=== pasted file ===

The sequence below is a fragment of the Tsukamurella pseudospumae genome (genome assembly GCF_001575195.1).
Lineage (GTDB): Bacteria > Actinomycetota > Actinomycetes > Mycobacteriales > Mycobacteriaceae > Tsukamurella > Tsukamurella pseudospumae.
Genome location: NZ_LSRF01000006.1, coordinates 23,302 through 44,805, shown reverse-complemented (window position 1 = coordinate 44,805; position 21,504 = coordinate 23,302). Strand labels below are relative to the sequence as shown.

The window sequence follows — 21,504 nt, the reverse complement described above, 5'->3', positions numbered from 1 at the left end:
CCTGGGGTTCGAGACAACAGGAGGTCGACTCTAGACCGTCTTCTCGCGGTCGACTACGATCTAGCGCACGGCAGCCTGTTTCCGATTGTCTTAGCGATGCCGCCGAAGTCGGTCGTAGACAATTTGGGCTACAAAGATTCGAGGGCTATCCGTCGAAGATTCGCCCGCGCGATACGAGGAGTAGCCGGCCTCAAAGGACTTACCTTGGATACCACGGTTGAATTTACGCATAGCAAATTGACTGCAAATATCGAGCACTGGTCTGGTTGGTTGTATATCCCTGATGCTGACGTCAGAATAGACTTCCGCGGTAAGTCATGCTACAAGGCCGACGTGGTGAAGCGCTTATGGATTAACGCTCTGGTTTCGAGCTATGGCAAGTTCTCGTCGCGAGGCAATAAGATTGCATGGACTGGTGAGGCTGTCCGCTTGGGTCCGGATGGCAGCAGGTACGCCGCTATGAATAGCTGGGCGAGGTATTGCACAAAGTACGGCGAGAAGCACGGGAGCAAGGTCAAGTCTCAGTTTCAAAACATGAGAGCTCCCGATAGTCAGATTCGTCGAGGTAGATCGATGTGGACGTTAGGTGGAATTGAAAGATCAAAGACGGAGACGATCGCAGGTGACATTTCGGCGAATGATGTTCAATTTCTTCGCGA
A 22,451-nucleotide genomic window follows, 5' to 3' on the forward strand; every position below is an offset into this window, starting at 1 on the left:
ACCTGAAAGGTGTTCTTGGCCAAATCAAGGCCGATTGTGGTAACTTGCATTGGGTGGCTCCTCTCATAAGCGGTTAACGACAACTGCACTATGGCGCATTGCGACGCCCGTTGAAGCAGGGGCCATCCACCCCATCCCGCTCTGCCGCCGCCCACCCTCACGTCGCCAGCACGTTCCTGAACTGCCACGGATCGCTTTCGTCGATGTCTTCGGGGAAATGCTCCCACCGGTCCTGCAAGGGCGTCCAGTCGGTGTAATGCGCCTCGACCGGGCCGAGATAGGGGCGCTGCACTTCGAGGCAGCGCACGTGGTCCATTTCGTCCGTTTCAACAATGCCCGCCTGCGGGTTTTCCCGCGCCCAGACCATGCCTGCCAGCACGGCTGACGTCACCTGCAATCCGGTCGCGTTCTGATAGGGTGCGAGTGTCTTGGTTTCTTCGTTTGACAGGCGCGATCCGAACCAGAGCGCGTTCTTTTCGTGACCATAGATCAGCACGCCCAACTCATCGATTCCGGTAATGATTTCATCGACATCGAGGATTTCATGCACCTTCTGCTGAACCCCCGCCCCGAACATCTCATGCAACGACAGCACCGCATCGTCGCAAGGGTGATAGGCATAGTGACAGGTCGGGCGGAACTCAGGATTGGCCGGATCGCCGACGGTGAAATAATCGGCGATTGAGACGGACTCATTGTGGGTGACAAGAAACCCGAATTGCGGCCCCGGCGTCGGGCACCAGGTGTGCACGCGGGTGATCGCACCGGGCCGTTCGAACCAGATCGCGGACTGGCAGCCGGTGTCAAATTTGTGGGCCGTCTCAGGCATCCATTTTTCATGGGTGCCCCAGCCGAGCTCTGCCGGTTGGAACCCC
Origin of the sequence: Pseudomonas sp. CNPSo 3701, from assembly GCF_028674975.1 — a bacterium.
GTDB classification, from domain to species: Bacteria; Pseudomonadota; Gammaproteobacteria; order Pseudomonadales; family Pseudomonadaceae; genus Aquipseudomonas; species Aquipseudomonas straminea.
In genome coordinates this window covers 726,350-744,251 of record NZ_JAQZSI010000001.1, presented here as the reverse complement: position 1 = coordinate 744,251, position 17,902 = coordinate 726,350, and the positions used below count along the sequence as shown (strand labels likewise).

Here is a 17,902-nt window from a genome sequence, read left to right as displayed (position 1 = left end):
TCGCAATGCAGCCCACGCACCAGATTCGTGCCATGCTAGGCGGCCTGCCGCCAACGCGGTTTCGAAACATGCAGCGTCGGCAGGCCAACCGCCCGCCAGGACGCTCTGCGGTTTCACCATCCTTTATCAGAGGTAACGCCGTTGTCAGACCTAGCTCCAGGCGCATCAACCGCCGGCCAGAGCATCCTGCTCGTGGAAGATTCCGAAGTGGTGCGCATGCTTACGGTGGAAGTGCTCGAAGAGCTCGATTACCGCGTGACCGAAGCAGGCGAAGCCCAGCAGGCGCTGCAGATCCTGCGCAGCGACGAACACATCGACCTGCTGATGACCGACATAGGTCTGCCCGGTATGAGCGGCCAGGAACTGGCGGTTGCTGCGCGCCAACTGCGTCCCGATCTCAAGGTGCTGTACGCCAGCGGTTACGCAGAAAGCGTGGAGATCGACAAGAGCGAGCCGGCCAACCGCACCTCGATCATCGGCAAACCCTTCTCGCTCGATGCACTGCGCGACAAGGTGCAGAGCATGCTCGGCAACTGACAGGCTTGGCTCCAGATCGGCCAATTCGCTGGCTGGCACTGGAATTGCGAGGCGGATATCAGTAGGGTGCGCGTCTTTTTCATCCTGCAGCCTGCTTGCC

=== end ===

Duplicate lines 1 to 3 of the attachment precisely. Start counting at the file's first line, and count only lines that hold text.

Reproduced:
The sequence below is a fragment of the Tsukamurella pseudospumae genome (genome assembly GCF_001575195.1).
Lineage (GTDB): Bacteria > Actinomycetota > Actinomycetes > Mycobacteriales > Mycobacteriaceae > Tsukamurella > Tsukamurella pseudospumae.
Genome location: NZ_LSRF01000006.1, coordinates 23,302 through 44,805, shown reverse-complemented (window position 1 = coordinate 44,805; position 21,504 = coordinate 23,302). Strand labels below are relative to the sequence as shown.